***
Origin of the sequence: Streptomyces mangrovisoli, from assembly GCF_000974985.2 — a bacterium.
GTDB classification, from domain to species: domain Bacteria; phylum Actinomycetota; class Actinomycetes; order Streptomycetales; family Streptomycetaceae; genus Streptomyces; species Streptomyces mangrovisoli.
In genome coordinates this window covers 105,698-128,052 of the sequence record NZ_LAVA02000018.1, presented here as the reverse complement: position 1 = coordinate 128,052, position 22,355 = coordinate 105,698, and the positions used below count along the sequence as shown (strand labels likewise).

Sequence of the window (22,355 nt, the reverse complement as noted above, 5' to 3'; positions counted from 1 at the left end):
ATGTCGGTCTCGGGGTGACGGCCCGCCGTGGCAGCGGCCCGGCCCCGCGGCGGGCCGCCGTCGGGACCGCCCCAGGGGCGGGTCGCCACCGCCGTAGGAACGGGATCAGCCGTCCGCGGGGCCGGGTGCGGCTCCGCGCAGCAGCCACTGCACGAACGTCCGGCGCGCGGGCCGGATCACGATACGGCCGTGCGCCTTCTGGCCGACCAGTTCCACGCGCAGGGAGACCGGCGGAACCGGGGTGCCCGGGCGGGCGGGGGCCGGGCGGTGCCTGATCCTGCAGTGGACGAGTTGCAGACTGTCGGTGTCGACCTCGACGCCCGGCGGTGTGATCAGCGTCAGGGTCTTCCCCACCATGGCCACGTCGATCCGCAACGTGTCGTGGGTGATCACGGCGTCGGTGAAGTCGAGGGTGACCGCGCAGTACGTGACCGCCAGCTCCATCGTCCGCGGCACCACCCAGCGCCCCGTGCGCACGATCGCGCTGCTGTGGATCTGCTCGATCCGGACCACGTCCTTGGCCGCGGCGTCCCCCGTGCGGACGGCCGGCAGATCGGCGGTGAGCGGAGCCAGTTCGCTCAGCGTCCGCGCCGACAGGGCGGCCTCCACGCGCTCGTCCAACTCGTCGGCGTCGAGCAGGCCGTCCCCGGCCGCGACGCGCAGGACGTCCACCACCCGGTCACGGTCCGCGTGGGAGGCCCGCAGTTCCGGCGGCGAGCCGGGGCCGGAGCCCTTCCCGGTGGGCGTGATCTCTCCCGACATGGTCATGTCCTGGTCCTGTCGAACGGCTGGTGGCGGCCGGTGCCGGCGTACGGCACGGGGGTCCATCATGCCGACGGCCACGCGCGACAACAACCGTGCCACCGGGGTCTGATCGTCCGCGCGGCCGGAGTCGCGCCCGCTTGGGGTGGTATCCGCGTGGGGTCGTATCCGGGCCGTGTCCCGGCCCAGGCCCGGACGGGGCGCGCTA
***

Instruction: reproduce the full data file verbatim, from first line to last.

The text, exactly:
Origin of the sequence: Streptomyces mangrovisoli, from assembly GCF_000974985.2 — a bacterium.
GTDB classification, from domain to species: domain Bacteria; phylum Actinomycetota; class Actinomycetes; order Streptomycetales; family Streptomycetaceae; genus Streptomyces; species Streptomyces mangrovisoli.
In genome coordinates this window covers 105,698-128,052 of the sequence record NZ_LAVA02000018.1, presented here as the reverse complement: position 1 = coordinate 128,052, position 22,355 = coordinate 105,698, and the positions used below count along the sequence as shown (strand labels likewise).

Sequence of the window (22,355 nt, the reverse complement as noted above, 5' to 3'; positions counted from 1 at the left end):
ATGTCGGTCTCGGGGTGACGGCCCGCCGTGGCAGCGGCCCGGCCCCGCGGCGGGCCGCCGTCGGGACCGCCCCAGGGGCGGGTCGCCACCGCCGTAGGAACGGGATCAGCCGTCCGCGGGGCCGGGTGCGGCTCCGCGCAGCAGCCACTGCACGAACGTCCGGCGCGCGGGCCGGATCACGATACGGCCGTGCGCCTTCTGGCCGACCAGTTCCACGCGCAGGGAGACCGGCGGAACCGGGGTGCCCGGGCGGGCGGGGGCCGGGCGGTGCCTGATCCTGCAGTGGACGAGTTGCAGACTGTCGGTGTCGACCTCGACGCCCGGCGGTGTGATCAGCGTCAGGGTCTTCCCCACCATGGCCACGTCGATCCGCAACGTGTCGTGGGTGATCACGGCGTCGGTGAAGTCGAGGGTGACCGCGCAGTACGTGACCGCCAGCTCCATCGTCCGCGGCACCACCCAGCGCCCCGTGCGCACGATCGCGCTGCTGTGGATCTGCTCGATCCGGACCACGTCCTTGGCCGCGGCGTCCCCCGTGCGGACGGCCGGCAGATCGGCGGTGAGCGGAGCCAGTTCGCTCAGCGTCCGCGCCGACAGGGCGGCCTCCACGCGCTCGTCCAACTCGTCGGCGTCGAGCAGGCCGTCCCCGGCCGCGACGCGCAGGACGTCCACCACCCGGTCACGGTCCGCGTGGGAGGCCCGCAGTTCCGGCGGCGAGCCGGGGCCGGAGCCCTTCCCGGTGGGCGTGATCTCTCCCGACATGGTCATGTCCTGGTCCTGTCGAACGGCTGGTGGCGGCCGGTGCCGGCGTACGGCACGGGGGTCCATCATGCCGACGGCCACGCGCGACAACAACCGTGCCACCGGGGTCTGATCGTCCGCGCGGCCGGAGTCGCGCCCGCTTGGGGTGGTATCCGCGTGGGGTCGTATCCGGGCCGTGTCCCGGCCCAGGCCCGGACGGGGCGCGCTA